With there being no clear favorite in the American League Central Division for 2009, I am here to say that the American League playoffs will be shaken up once again, as the Kansas City Royals will take home the Central Division crown.
Here is a rundown of the 2009 Royals.
The Royals have arguably as a good a one-two punch in terms of starting pitchers as any team in their division. Mr. Consistency, Gil Meche, and phenom Zack Greinke are both possible All-Stars, and the Royals' success in 2009 depends on their right arms.
The third starter, former Atlanta Brave Kyle Davies, was as dominant as any pitcher in the majors last September, when he posted a 4-1 record and a 2.27 ERA.
Although the team's fourth and fifth starters are as shaky as the next team in the Central (currently Sidney Ponson and Horacio Ramirez), the three at the top look to be in top form at the beginning of the season and seem poised to carry the team to a divisional crown.
Look for youngsters Luke Hochevar and Brian Bannister to possibly win out the fourth and fifth spot in the rotation as the season progresses.
Similar to their starting pitchers, the Royals have dominant relief pitchers as well, boasting one of the best bullpens in the American League.
The bullpen is anchored by "The Mexicutioner," closer Joakim Soria, who recorded 42 saves and posted a 1.60 ERA and 0.86 WHIP in 2008.
As for the rest of the bullpen, the Royals retained left-handed shutdown setup man Ron Mahay, who carried an under 1.00 ERA deep into the season in 2008.
They also opened up their wallets to some right-handed relievers, signing hard-throwing setup man Juan Cruz as well as Kyle Farnsworth, both of whom have proved to be reliable relievers throughout their respective careers.
The Royals enhanced their outfield in the offseason by adding speedy switch-hitting center fielder Coco Crisp.
Although adding Crisp does not help the Royals from a power standpoint, he has stolen 20 bases or more in the last three seasons, and has also had an increased on-base-percentage in each of those seasons, two categories that the Royals have been lacking in in the recent past.
While Crisp is anchoring center field for the Royals, lefty David DeJesus will take over in left. DeJesus is coming off his best season yet in the majors, when he hit .307 with 12 home runs and 11 stolen bases in 2008.
What many people don't know but should about DeJesus is that he led the majors in hitting with runners in scoring position in 2008, posting a .419 batting average.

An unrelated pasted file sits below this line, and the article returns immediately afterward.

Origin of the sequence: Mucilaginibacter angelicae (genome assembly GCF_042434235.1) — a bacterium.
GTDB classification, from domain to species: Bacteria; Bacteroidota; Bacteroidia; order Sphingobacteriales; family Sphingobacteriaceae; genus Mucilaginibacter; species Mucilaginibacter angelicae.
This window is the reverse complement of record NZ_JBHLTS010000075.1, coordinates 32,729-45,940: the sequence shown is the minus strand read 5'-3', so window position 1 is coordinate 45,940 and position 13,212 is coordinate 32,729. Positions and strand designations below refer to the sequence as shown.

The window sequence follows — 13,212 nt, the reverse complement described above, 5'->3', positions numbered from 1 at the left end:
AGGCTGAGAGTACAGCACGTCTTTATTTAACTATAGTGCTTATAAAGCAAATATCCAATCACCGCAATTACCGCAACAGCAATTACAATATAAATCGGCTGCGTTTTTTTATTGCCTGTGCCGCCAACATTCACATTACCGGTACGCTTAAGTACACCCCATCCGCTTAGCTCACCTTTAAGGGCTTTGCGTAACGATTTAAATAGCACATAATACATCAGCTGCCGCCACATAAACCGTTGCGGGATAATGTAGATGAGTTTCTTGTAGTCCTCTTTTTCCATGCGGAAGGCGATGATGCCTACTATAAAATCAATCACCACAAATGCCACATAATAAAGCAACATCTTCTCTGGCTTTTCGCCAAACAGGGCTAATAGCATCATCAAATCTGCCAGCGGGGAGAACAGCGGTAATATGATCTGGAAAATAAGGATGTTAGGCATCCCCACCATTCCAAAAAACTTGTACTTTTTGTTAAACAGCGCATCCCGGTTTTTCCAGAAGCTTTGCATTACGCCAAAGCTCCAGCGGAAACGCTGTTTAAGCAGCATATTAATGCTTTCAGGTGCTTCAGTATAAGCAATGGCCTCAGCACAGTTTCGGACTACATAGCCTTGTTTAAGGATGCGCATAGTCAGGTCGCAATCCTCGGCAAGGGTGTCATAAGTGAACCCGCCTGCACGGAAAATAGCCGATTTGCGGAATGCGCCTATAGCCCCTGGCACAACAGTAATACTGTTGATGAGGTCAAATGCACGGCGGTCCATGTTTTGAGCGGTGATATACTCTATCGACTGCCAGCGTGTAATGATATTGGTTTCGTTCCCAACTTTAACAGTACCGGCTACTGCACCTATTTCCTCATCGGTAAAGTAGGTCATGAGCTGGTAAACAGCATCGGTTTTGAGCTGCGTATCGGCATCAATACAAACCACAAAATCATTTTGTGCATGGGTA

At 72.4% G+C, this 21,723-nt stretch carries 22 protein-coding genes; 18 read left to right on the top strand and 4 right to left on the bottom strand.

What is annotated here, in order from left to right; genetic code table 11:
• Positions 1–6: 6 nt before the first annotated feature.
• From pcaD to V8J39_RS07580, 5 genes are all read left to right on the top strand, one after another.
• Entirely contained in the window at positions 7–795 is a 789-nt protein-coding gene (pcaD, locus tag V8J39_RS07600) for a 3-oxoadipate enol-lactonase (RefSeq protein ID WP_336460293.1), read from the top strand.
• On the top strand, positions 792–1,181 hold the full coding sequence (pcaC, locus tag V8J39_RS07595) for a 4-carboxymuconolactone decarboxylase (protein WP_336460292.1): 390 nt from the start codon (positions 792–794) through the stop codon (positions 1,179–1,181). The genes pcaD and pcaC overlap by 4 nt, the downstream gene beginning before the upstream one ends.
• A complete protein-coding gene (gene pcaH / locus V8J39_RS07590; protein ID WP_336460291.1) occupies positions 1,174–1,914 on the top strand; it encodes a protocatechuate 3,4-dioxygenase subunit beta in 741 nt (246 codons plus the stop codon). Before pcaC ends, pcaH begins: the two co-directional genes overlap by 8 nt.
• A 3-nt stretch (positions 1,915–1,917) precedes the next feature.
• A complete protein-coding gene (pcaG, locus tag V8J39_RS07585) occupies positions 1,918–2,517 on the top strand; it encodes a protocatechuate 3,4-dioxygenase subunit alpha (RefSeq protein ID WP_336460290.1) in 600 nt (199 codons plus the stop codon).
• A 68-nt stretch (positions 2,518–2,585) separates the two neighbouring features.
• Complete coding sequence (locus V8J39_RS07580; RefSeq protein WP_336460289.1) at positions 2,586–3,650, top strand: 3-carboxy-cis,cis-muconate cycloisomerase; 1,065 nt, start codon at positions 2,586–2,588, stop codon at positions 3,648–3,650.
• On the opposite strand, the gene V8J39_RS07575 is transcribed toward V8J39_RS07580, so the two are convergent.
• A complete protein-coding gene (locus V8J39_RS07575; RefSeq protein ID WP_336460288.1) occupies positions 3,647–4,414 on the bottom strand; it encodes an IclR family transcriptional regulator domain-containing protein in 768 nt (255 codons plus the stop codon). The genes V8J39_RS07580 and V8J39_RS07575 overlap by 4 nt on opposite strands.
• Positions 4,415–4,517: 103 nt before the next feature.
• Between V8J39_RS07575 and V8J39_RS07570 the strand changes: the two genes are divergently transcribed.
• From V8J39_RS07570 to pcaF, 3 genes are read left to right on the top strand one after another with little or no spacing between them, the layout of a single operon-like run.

The Royals hope to have a healthy and determined Jose Guillen in right field, as he provides as their only consistent power hitting right-handed bat.
Guillen has had 20 or more homers and nearly 100 runs batted in in the last two seasons, although he did see his average dip from .290 in 2007 to .264 in 2008.
Guillen will need to be an integral part of the Royals' offense if they are to succeed in 2009.
The Royals will boast one of the most balanced infields that they have had in a long time, which includes newly-acquired first baseman Mike Jacobs and oft-moved second baseman Mark Teahen on the right side, while young guns shortstop Mike Aviles and third baseman Alex Gordon look to anchor the left side.
Jacobs adds to another category that the Royals have been lacking—power. He cranked 32 home runs for the Marlins last year, a stat that Royals fans are not exactly accustomed to seeing.
The Royals have been waiting and waiting for Teahen to develop into a major-league hitter, but he struggled again in 2008, hitting .255 with 15 home runs.
However, the seven home runs he hit in spring training earned him a spot as a starter and continue to give the Royals hope.
The additions of Crisp and Jacobs put Teahen at second base, a position where he likely won't have as much pressure to hit for power.
Shortstop Aviles put himself into the running for American League Rookie of the Year in 2008, as he hit .325 with 10 home runs and 51 runs batted in in just 102 games.
Although the batting average is likely to decline in 2009, another productive season from Aviles, both offensively and defensively, will only help the Royals' chances.
Last but not least, highly-touted third baseman Alex Gordon looks to have his breakout season in 2009.
Gordon slightly improved his numbers from his rookie season in 2007 to 2008, but the Royals hope that he will make a big improvement in both categories of power and speed in 2009.
Gordon's success is not only key to that of the Royals in 2009, but of the franchise's progression in the future.
Aside from Gordon, the Royals have another highly-touted prospect as their designated hitter. 22-year-old Billy Butler has also yet to have his breakout season, but his numbers at the Triple-A level are impossible to ignore.
With him being so young, it is almost a foregone conclusion that he will find a way to produce big numbers at the major league level.
The Royals also boast one of the better catching tandems in the American League with Miguel Olivo and John Buck. Although neither is an All-Star catcher, both have shown decent power and a good ability to work with their pitchers behind the plate.
With the acquisitions that the front office has made and the likely development of the highly-touted young players, the Royals put forth one of the most balanced teams in the American League Central.
They have improved their on-base percentage and speed with the addition of Crisp, their power with the addition of Jacobs, and their bullpen with the addition of Cruz and Farnsworth.
Adding those players and improving their talent all-around (not letting players like Tony Pena Jr. and Joey Gathright take up a combined 550 at-bats, like in 2008), the Royals will be able to shock the baseball world and head to the playoffs for the first time since 1985.